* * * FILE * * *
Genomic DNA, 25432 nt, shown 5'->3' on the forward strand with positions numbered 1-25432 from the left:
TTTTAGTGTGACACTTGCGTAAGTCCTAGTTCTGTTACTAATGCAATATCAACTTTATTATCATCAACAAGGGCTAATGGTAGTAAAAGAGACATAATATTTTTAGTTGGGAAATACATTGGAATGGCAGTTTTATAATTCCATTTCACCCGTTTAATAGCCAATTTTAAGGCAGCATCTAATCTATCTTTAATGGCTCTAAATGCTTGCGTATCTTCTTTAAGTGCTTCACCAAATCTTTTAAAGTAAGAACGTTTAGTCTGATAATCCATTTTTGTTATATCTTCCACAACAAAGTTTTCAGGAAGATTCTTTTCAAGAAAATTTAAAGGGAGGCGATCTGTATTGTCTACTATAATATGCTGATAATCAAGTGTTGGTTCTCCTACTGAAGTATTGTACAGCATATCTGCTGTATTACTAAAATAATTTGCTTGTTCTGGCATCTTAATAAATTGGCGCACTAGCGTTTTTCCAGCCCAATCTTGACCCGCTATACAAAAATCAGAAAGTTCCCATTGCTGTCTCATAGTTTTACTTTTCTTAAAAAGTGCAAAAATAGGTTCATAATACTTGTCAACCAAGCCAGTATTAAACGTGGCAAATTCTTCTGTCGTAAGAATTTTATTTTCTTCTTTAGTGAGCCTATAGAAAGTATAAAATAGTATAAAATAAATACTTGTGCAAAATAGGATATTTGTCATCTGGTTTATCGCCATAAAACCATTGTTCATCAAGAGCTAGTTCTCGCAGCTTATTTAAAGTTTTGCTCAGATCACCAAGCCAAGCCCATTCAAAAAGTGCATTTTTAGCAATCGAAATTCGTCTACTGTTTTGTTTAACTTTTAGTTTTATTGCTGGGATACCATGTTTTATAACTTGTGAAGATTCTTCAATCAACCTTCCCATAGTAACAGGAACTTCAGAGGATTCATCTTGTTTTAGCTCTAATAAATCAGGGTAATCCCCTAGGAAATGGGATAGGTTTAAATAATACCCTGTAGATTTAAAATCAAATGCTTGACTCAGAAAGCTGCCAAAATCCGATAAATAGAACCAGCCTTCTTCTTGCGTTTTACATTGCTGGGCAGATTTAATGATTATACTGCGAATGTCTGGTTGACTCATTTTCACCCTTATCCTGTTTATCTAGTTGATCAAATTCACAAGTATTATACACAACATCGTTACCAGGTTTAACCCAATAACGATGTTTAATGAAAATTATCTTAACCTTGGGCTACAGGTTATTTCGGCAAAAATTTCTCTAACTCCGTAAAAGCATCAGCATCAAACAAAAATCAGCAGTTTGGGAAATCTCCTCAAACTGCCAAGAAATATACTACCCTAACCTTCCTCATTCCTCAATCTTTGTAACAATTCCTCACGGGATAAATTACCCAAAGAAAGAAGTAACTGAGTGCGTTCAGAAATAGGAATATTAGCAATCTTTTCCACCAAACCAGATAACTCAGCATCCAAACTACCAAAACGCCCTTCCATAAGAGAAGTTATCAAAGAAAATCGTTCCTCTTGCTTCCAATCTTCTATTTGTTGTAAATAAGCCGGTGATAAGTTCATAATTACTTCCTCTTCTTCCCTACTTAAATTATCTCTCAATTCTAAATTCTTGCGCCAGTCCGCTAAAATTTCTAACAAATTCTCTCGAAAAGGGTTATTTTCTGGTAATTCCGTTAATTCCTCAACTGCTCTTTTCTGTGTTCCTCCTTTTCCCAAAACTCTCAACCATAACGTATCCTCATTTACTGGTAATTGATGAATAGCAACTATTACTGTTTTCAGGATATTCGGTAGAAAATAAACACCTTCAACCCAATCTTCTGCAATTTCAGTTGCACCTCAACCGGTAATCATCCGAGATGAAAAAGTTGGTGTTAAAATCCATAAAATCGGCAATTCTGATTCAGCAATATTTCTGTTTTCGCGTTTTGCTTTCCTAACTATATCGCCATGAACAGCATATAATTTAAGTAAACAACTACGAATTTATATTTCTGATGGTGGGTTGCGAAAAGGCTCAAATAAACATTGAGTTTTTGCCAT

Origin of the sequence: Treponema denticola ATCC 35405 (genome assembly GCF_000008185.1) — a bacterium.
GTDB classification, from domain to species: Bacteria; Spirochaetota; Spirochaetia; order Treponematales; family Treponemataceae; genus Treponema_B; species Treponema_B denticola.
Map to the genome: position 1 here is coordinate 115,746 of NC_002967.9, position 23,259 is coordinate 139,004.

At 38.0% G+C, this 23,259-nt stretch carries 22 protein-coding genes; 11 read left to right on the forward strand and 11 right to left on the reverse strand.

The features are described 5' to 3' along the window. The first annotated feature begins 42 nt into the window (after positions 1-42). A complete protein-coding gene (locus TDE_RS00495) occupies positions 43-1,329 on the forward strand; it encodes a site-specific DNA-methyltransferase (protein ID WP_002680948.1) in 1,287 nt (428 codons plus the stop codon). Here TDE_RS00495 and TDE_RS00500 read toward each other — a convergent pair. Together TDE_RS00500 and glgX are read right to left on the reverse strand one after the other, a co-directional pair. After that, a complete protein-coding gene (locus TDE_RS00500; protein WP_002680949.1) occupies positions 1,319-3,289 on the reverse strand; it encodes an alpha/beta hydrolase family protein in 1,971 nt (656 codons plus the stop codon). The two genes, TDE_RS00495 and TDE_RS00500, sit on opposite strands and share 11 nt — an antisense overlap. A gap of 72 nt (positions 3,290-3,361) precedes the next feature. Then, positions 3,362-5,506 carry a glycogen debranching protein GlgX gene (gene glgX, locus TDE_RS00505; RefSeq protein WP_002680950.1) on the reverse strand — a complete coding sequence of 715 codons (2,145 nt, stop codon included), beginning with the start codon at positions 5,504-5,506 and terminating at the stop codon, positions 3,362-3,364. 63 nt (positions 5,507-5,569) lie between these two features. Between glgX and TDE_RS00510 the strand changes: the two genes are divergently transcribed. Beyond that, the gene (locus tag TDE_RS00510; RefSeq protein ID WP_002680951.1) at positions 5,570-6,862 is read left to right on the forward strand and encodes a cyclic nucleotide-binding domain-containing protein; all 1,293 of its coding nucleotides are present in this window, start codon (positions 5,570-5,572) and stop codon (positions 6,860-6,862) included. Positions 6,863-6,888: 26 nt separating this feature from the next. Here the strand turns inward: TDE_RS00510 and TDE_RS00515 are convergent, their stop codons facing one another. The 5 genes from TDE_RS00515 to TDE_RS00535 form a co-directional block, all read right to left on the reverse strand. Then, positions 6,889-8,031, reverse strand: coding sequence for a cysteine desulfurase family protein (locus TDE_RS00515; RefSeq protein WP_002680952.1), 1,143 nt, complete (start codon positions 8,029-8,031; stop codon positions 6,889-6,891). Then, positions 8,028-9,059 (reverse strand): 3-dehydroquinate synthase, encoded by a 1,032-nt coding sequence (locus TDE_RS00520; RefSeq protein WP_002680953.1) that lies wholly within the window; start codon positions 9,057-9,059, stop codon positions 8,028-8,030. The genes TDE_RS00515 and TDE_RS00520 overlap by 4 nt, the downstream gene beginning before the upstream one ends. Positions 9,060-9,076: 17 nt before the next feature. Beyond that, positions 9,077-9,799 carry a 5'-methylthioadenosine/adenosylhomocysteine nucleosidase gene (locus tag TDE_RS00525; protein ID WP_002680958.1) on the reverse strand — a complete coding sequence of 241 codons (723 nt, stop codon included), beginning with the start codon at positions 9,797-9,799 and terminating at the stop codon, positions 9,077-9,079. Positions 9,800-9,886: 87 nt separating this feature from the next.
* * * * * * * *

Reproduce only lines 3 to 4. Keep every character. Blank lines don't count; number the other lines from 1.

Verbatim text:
Origin of the sequence: Treponema denticola ATCC 35405 (genome assembly GCF_000008185.1) — a bacterium.
GTDB classification, from domain to species: Bacteria; Spirochaetota; Spirochaetia; order Treponematales; family Treponemataceae; genus Treponema_B; species Treponema_B denticola.